What's he saying?
"When to the sessions of sweet silent thought / I summon up remembrance of things past," When I am in a pensive state and recall my memories of past things,
"I sigh the lack of many a thing I sought / And with old woes new wail my dear time's waste:" I regret that I did not achieve many things I tried to get, and with old regrets renewed I now grieve over having wasted my precious time: "Then can I drown an eye, unused to flow / For precious friends hid in death's dateless night," Then I can cry, being unaccustomed to crying, over dear friends who have died, "And weep afresh love's long since cancell'd woe / And moan the expense of many a vanish'd sight:" And weep again over former loves that I put behind me long ago, and cry over the pain of many faded memories: "Then can I grieve at grievances foregone / And heavily from woe to woe tell o'er" Then I can grieve over past griefs and recount each sadness with a heavy heart, "The sad account of fore-bemoaned moan / Which I new pay as if not paid before." The sad remembrance of things I have grieved over already, which I now grieve over anew as though I never did before. "But if the while I think on thee, dear friend / All losses are restored and sorrows end." But as soon as I think of you, my dear friend, all those wounds are healed, and my sorrows come to an end. Why is he saying it?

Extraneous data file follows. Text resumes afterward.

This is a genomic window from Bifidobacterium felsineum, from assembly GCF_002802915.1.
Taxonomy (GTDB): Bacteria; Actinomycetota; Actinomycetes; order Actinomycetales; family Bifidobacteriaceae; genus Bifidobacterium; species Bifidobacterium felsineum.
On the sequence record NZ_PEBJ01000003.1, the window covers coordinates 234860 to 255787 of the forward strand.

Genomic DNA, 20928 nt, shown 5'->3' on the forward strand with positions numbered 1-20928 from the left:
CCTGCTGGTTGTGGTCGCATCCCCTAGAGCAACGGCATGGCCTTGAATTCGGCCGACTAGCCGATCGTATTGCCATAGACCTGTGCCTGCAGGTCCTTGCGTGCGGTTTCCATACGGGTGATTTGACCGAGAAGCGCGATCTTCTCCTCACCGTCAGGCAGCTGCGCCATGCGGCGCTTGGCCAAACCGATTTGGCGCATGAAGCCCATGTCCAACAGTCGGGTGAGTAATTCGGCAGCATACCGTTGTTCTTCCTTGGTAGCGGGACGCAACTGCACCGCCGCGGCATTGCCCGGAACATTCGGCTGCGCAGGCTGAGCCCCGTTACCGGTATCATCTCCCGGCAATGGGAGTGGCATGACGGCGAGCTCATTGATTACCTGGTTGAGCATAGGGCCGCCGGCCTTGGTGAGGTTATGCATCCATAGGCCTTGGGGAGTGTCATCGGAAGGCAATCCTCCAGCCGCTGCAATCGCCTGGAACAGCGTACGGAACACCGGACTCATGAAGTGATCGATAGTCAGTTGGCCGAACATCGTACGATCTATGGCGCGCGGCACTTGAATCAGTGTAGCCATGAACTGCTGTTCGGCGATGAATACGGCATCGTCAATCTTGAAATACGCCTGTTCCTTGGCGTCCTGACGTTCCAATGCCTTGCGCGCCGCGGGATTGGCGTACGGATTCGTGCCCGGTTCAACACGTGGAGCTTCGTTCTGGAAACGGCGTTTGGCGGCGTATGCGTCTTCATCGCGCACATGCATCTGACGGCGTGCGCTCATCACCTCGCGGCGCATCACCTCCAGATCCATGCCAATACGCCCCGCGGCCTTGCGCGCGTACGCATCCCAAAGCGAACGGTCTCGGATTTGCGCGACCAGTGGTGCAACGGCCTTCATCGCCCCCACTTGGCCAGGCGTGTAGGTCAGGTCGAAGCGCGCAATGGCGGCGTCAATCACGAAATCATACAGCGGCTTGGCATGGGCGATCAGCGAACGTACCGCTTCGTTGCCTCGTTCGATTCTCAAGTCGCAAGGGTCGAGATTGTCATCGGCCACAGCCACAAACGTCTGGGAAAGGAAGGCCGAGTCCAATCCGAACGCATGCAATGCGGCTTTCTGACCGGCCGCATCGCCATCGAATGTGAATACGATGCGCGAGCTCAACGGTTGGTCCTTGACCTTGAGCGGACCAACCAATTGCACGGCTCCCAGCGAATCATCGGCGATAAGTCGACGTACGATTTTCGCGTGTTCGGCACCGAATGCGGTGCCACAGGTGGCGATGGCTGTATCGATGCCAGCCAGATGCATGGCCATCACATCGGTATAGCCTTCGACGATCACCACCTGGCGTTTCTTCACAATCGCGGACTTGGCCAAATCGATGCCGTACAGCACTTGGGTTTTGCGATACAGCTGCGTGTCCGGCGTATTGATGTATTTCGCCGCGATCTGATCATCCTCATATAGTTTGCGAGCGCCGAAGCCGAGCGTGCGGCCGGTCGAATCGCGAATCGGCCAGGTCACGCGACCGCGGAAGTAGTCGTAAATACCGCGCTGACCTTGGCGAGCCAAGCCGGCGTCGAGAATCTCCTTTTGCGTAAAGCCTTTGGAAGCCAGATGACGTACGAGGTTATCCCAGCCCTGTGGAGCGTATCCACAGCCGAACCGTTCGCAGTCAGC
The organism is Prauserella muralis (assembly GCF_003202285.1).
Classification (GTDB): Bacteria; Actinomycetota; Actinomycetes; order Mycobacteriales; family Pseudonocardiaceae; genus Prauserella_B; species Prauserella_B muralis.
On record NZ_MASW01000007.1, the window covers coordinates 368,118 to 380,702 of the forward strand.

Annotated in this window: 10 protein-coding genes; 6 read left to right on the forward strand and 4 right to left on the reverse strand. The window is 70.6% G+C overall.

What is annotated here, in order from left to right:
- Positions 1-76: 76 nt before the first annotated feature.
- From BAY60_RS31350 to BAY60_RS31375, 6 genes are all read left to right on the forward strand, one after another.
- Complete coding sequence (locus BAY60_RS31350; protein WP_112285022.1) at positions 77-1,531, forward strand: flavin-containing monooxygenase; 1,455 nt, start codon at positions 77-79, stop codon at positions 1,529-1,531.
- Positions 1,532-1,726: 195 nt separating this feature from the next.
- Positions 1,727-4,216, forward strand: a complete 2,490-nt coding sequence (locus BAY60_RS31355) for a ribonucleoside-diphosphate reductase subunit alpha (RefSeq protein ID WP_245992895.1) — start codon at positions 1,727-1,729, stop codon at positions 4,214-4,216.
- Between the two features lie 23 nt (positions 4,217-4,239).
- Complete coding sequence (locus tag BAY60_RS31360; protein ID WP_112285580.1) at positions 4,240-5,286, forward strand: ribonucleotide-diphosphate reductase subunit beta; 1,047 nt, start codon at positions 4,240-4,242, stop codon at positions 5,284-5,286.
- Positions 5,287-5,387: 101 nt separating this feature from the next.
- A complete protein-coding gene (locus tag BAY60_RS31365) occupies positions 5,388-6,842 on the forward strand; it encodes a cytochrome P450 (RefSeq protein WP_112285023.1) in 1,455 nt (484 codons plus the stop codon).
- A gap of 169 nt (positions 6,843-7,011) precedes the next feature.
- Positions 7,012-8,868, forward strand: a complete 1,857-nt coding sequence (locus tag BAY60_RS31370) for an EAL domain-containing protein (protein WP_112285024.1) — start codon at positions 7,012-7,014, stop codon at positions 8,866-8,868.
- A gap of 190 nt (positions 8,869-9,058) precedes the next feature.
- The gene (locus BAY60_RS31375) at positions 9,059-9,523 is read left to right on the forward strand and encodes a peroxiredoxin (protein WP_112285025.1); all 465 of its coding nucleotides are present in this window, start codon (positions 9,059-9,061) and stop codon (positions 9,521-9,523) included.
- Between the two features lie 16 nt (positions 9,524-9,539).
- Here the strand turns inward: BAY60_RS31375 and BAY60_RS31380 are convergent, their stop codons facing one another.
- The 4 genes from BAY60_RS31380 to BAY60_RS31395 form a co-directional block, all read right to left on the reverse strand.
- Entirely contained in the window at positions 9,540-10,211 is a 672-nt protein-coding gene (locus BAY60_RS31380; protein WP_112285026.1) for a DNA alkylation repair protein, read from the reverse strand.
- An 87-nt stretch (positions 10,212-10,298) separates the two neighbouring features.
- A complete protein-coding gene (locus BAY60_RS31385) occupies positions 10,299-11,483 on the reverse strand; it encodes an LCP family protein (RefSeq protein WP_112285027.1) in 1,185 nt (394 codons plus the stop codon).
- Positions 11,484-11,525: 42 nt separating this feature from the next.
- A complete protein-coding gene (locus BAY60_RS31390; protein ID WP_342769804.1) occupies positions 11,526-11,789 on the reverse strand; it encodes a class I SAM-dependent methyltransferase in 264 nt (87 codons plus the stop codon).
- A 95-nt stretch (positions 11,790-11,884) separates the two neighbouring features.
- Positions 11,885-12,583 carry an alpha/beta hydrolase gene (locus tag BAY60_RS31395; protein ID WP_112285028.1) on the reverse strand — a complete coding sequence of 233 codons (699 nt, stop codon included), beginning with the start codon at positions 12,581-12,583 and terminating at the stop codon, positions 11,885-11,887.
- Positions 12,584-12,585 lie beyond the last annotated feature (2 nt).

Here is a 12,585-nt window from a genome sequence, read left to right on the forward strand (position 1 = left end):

Sonnet 30 is at the center of a sequence of sonnets dealing with the narrator's growing attachment to the fair lord and the narrator's paralyzing inability to function without him. The sonnet begins with the image of the poet drifting off into the "remembrance of things past" - painful memories, we soon learn, that the poet has already lamented but now must lament anew. The fair lord enters the scene only in the sonnet's closing couplet, where he is presented as a panacea for the poet's emotional distress. Closely mirroring the message of sonnet 29, here Shakespeare cleverly heightens the expression of his...
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